- Use a scandoubler (expensive) or

- Try to use an LCD Television with S-Video input and use a TV modulator
to convert our RGB to S-Video or

- Use an (LCD) television with a SCART input, SCART has been popular in
Europe, and European originating brands like Grundig or Loewe are more
likely to have a SCART port which supports RGB.

Regards,

Ross..

Re: LCD monitors that accept RGBS at 15.75 Khz?



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Option 3 sounds like the go... it never occurred to me to look for european
brands specifically, for the scart connection.

For the record, just because a TV has a scart plug does not guarantee that
it supports RGB input. Scart is a plug standard, configurable to support any
combination of composite, svideo, RGB and (I think component) but you aren't
guarenteed it will support any one specifically without looking at the
model's manual.



Re: LCD monitors that accept RGBS at 15.75 Khz?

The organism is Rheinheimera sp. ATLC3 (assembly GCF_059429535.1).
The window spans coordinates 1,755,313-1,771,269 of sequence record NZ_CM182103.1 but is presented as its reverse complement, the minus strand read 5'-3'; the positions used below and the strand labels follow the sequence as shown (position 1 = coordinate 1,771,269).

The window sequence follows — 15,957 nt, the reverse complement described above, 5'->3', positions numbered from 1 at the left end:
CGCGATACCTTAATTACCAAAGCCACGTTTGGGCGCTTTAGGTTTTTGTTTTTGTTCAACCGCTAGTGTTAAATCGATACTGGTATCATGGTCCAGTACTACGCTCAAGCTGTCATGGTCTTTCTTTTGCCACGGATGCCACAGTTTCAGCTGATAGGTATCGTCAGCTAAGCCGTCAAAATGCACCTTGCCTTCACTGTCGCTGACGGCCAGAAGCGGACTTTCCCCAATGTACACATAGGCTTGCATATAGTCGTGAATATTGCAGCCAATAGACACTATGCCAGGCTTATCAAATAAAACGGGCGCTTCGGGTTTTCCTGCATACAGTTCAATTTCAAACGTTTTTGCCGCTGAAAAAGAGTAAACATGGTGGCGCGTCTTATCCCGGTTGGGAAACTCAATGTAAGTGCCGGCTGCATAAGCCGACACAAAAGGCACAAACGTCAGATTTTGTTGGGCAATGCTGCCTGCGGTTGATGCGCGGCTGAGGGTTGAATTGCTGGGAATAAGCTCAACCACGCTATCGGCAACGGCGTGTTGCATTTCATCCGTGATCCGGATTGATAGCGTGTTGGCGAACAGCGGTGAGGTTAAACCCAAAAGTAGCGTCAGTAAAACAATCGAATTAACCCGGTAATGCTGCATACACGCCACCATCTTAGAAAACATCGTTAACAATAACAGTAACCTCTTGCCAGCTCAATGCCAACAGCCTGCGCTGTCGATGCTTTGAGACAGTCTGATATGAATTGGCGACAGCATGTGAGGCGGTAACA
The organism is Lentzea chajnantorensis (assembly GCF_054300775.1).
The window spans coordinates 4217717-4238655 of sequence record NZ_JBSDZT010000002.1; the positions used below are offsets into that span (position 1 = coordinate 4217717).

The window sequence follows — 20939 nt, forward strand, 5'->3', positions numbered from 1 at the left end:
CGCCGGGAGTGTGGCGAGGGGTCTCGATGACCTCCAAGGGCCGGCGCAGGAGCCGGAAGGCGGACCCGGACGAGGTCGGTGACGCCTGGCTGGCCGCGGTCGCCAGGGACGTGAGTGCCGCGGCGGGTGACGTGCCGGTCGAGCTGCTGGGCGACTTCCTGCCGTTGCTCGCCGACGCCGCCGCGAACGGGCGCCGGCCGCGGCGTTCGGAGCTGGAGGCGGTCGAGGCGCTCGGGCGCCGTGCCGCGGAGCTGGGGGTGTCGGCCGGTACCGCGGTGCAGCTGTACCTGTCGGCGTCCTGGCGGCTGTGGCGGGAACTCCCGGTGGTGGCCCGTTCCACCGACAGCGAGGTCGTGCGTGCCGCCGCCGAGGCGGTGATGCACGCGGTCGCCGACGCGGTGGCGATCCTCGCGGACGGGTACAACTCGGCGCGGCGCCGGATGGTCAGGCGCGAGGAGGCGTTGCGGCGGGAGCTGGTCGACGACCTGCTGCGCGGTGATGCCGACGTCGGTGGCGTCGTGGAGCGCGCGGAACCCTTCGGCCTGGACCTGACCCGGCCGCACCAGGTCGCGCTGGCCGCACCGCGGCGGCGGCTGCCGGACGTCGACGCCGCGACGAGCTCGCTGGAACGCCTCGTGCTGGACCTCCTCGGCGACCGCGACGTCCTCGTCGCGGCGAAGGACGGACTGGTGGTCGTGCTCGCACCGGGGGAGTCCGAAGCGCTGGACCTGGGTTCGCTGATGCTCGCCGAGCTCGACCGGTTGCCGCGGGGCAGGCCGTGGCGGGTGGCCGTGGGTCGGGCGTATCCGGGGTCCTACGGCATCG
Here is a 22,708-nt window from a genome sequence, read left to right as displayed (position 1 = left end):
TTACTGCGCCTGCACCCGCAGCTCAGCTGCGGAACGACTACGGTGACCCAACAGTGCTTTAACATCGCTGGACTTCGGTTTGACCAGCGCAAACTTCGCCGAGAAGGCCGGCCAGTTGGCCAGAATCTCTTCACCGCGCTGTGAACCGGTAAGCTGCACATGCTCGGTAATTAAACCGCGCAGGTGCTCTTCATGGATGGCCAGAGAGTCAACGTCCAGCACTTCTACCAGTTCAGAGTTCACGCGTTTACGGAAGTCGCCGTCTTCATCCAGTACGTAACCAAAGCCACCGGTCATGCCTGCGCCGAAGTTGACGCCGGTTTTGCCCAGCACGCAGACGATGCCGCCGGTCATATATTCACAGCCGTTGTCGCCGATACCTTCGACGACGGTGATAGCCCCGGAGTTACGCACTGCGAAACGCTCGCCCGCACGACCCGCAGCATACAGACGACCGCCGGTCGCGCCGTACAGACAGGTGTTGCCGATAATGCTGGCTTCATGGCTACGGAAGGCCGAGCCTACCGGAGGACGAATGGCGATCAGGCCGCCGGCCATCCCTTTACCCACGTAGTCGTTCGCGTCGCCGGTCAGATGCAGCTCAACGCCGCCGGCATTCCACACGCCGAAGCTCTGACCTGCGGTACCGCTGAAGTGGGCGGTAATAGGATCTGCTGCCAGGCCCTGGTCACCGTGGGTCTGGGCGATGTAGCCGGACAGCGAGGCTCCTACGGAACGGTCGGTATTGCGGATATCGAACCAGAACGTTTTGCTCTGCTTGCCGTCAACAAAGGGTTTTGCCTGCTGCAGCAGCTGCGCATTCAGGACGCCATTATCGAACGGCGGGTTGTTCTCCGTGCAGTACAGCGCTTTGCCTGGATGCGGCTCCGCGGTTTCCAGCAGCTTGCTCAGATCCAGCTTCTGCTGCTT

Hi John,

John wrote:

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I own two CRTs with SCART plugs, one is a Thomson the other a Grundig.
Another name for SCART is "Euroconnector" (or "Peritel").

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Indeed, SCART plugs can support audio too!

Regards,

Ross..

Re: LCD monitors that accept RGBS at 15.75 Khz?


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If you are going to be using video arcade games and/or consoles, you
could consider this

http://cgi.ebay.com.au/ws/eBayISAPI.dll?ViewItem&item3D%350219230012&viewit =
em3D%&sspagename3D%STRK%3AMEWNX%3AIT&salenotsupported

(Note, Im not the seller and I dont know the seller, just found it
during a web search last night while thinking of your problem)

At least with this sort of unit you KNOW that your game system will
work with any monitor that accepts VGA, as stated it does *CGA/EGA/VGA
signal auto scan (15K,24K,31K). This board and a spare computer
monitor (note used LCD monitors on Ebay seem to go for $150 or less).
All up this combo will cost less than a new LCD TV - that possibly
wont work with what you are doing.